Jim, diagnosed with HFA:
In typical fashion for me, before beginning this account I examined the other accounts posted on Clare's site, analyzed them for perspective, subject, and content, and did a word count. This all served to let me determine to some extent the community expectations for the task at hand--writing an account of some of my experiences as an HFA university student.
This is much how I approach any task or objective, if I am to have a reasonable chance of an acceptable outcome. And it only took me 30 years to figure that out. . .
My first attempt at college occurred as it does for most, when I was 18 years old. Everyone--family, teachers, counselors, etc--was pushing me into a field where I had no interest, on the basis of test scores and academic performance. At college, I lived in the dorms and couldn't stand the noise and smells and all those people around with no way I could avoid it all. I didn't want to be constantly trying to explain why I did things or the manner in which I chose to do them. And most of all, I didn't want to be there doing things that made no sense and had no relation to how I wanted to spend my life.
Quick example--I had to justify to an instructor and my advisor why I wanted to take a mathematics course that I had tested out of in high school. They didn't want to accept that while I could do the work I didn't understand it, and I felt that until I could understand the operations I was performing I shouldn't advance to higher mathematics.
At the college I attended then, there were a number of people who knew me from my home town. These people had always known me, and accepted that I was a little "odd"; without their help I doubt I could have made it as long as I did. As it was, after slightly less than a semester I dropped out of college, with a grade point average of over 98% and absolutely no idea how or why I was so miserable.
All my life I had been told that college would be "better"; the expectations of academic performance would be higher. I think I had expected people there to make more sense to me as well. In retrospect, I can understand far more of what was going on but still think that attempt was doomed before it even began. I just didn't know enough about how people interact.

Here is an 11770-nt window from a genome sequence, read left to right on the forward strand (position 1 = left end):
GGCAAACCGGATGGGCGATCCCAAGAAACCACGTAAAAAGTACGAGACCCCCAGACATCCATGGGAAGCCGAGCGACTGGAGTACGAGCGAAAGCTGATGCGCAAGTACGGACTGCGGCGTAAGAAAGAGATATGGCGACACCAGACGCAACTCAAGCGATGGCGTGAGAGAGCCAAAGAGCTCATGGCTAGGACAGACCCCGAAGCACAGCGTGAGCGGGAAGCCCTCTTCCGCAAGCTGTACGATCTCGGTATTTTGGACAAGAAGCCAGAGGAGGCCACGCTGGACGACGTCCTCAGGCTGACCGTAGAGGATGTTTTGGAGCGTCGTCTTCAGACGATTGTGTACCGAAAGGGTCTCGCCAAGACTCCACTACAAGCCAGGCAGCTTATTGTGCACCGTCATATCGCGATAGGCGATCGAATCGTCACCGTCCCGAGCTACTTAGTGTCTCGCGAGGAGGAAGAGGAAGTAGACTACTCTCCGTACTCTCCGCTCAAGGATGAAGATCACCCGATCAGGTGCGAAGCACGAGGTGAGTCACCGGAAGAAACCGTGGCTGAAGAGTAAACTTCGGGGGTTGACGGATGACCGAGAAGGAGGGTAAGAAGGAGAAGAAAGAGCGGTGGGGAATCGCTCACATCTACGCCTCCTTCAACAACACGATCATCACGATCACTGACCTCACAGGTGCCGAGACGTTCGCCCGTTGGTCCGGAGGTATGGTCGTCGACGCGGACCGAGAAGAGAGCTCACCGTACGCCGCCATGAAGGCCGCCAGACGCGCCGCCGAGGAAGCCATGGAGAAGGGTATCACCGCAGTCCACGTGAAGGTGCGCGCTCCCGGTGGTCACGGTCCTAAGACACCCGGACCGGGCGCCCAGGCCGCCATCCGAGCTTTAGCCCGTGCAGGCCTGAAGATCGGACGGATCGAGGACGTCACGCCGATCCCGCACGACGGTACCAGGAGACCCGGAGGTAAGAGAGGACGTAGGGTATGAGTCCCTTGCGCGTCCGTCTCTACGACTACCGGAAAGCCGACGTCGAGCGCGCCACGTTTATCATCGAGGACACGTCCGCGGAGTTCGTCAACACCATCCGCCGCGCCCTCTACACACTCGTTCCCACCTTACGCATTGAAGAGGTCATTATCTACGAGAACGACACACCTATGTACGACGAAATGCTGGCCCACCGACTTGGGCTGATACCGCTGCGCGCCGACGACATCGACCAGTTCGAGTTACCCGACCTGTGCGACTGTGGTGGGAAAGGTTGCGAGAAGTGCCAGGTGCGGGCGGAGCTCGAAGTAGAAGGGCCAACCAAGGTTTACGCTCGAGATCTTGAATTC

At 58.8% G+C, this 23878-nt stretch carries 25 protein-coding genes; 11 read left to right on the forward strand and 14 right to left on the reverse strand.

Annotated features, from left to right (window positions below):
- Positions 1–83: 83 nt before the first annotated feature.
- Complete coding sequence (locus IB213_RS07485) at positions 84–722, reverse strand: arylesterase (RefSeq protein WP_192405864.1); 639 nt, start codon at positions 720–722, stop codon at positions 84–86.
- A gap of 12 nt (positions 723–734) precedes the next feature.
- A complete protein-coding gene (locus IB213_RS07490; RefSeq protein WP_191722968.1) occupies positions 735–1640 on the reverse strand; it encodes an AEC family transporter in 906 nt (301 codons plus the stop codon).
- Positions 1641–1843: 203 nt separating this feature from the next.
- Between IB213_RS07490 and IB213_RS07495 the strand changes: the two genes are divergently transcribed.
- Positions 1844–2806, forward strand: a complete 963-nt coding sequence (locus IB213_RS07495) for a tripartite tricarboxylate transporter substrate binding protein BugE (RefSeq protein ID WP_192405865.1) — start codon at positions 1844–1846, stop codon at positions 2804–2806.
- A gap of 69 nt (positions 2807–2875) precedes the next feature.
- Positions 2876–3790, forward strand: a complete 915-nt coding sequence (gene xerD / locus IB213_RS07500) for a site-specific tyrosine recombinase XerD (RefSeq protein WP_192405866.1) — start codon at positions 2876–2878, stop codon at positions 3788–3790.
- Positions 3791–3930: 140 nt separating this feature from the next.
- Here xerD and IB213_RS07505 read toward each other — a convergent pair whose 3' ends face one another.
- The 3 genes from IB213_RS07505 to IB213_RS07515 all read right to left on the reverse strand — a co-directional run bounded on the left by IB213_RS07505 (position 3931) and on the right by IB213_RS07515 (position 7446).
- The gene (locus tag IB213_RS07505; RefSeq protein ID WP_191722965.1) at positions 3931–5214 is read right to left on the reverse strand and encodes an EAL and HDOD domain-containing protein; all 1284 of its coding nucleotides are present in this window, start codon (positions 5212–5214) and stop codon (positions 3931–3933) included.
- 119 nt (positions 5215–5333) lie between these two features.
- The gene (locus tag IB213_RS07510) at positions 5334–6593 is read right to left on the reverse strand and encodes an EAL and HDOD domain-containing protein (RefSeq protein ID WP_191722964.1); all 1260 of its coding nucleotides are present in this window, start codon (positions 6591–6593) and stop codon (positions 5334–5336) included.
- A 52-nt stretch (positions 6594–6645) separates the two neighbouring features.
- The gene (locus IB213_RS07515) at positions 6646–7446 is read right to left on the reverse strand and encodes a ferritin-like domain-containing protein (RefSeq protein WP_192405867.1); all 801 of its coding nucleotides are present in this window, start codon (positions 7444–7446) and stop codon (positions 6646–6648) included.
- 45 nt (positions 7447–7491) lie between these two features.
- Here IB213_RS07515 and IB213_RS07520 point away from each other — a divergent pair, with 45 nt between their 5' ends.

Fast forward about fifteen years, skipping about a hundred abominable jobs. . . All the time wanting to return to school, and not being able to do so for one reason or another. I finally managed to get everything set so I could once again try to be a student.
In the three years plus I have been a full-time student, I've developed some strategies for dealing with courses and instructors. I can usually find out in advance who will be teaching a course. As soon as I know, I begin researching them--read their publications, talk to other students to see what they are like in class, etc. I don't hesitate to switch out of a class to avoid a bad professor, or one I feel I will be unable to deal with.
If they are graduate students, I try very hard to find another way to take the class. To date, I have yet to take a course with a grad student as instructor where I felt the instructor was competent to teach. From the perspective of the grad student, she or he isn't there to teach; teaching is a distraction from finishing a dissertation and graduating.
As much as possible, I avoid courses where the answers are a matter of opinion--and the only opinion that counts is the instructor. I know I will do better in courses where the answer can be quantified, where logic leads to a defensible answer. Courses where the instructor can get away with denying a fact and refusing to consider the scientific literature because he has made up his mind are courses in which I will not do well.
If I am willing to deal with the instructor, I then go on to consider the syllabus and textbook. Often I find the course title doesn't reflect the actual subject matter of the course, or the instructor is presenting the material in a manner that makes little sense to me. I am not so much evaluating the syllabus and textbook as I am trying to prepare myself for the course--the fewer surprises I receive the better. In the first week of classes I will read the textbook, or at least the chapter summaries, so I have an idea of any additional work I will have to do to understand the material.
For the most part, I "pass" as NT on campus. I can see nothing to be gained by disclosing my diagnosis, and a great deal to be lost. One professor knows I am autistic, and has a pretty good idea what that means. I know that at any time I can go to him for help understanding things, and that knowledge has gotten me through some pretty bad times.
Another knows I am "different", and I honestly don't think it matters to him--he's a friend, and probably AS himself. He and his wife accept me as I am. I think that's what I want. In about 18 months I should graduate, and with a little luck go straight into grad school.
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